This Article puts the spotlight on RBG’s often-neglected writings as a scholar before her judicial career. RBG’s transformative vision of constitutional gender equality had an institutional and procedural dimension that accompanied its ambitious substantive ideals. A modern constitutional democracy would fully include women in the rights and responsibilities of citizenship and power, by eliminating gender stereotypes from the law and by implementing public policies to enable the participation of people of all genders. Legislatures, rather than courts, are best equipped to complete this project. To legitimize such large-scale constitutional change, RBG viewed Congress as the appropriate institutional driver of the constitutional amendment process. Accordingly, Congress had plenary power over the procedural incidents of constitutional amendments such as the ERA, including ratification time limits and rescissions. RBG’s legislative constitutionalism on both the substance and procedure of the ERA point to cautiously viable paths forward for both the resurgent ERA and future amendments aiming to secure the inclusion of previously disempowered people in our democracy.

September 8, 2022 in Constitutional, Judges, Legal History, Legislation | Permalink | Comments (0)

The Erroneous Claim that SCOTUS in Dobbs Has Returned the Question of Abortion Access to the People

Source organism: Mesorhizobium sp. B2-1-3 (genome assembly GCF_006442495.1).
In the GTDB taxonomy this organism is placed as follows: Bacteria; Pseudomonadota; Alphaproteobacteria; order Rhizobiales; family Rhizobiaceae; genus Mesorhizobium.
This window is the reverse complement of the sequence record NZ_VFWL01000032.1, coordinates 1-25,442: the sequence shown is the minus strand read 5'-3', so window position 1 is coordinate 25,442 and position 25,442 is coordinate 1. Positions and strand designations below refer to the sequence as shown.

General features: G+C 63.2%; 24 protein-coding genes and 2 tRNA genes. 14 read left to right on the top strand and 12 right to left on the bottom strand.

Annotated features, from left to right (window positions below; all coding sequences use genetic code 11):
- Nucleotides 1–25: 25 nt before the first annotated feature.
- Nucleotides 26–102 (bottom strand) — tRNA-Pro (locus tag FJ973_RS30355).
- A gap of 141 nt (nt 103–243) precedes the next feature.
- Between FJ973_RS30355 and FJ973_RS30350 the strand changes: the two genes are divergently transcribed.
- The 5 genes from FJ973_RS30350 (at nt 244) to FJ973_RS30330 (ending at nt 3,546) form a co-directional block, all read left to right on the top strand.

David Landau & Rosalind Dixon, Dobbs, Democracy, and Dysfunction  

Few recent decisions of the Supreme Court have received as much popular attention as Dobbs v. Jackson Women’s Health. Yet the scholarly evaluation of the decision is just beginning. In this essay, we focus on one important aspect of the Dobbs decision: its emphatic claim to be returning questions of abortion access to “the people,” or to democracy. Dobb’s invocation of democracy has obvious intuitive appeal, but it is a deeply problematic claim. It ignores systemic distortions in state legislatures caused by gerrymandering and other factors. And more specifically in the abortion context, it overlooks the very old laws that pre-date Roe and Roe/Casey-era “messaging” bills never thought likely to go into effect, both of which Dobbs has revived across the country. These laws, which often instantiate draconian bans on abortion access, are dubious measures of contemporary public opinion, but they may end up remaining in effect for a long time because of what we call burdens of inertia and blind spots in state legislative processes. Given these intertwined dysfunctions, Dobbs is far from a pro-democratic decision. Such a claim would be more plausible if (a) issued in a context where the Court was also taking the sources of democratic dysfunction, such as partisan gerrymandering, seriously, and (b) issued in a way that showed sensitivity to the distortions in the democratic process surrounding abortion, many of which were caused by the Court’s own interventions. As well, since the dysfunctions identified on the abortion issue are difficult to eliminate, a decision that took democracy seriously may have required the Court to continue to oversee abortion regulation nationwide with a regime similar to its current approach in Casey. The hollowness of the celebratory reference to democracy in Dobbs raises the question of whether it was sincere, or instead a cynical fig leaf that threatens to further erode the significance of U.S.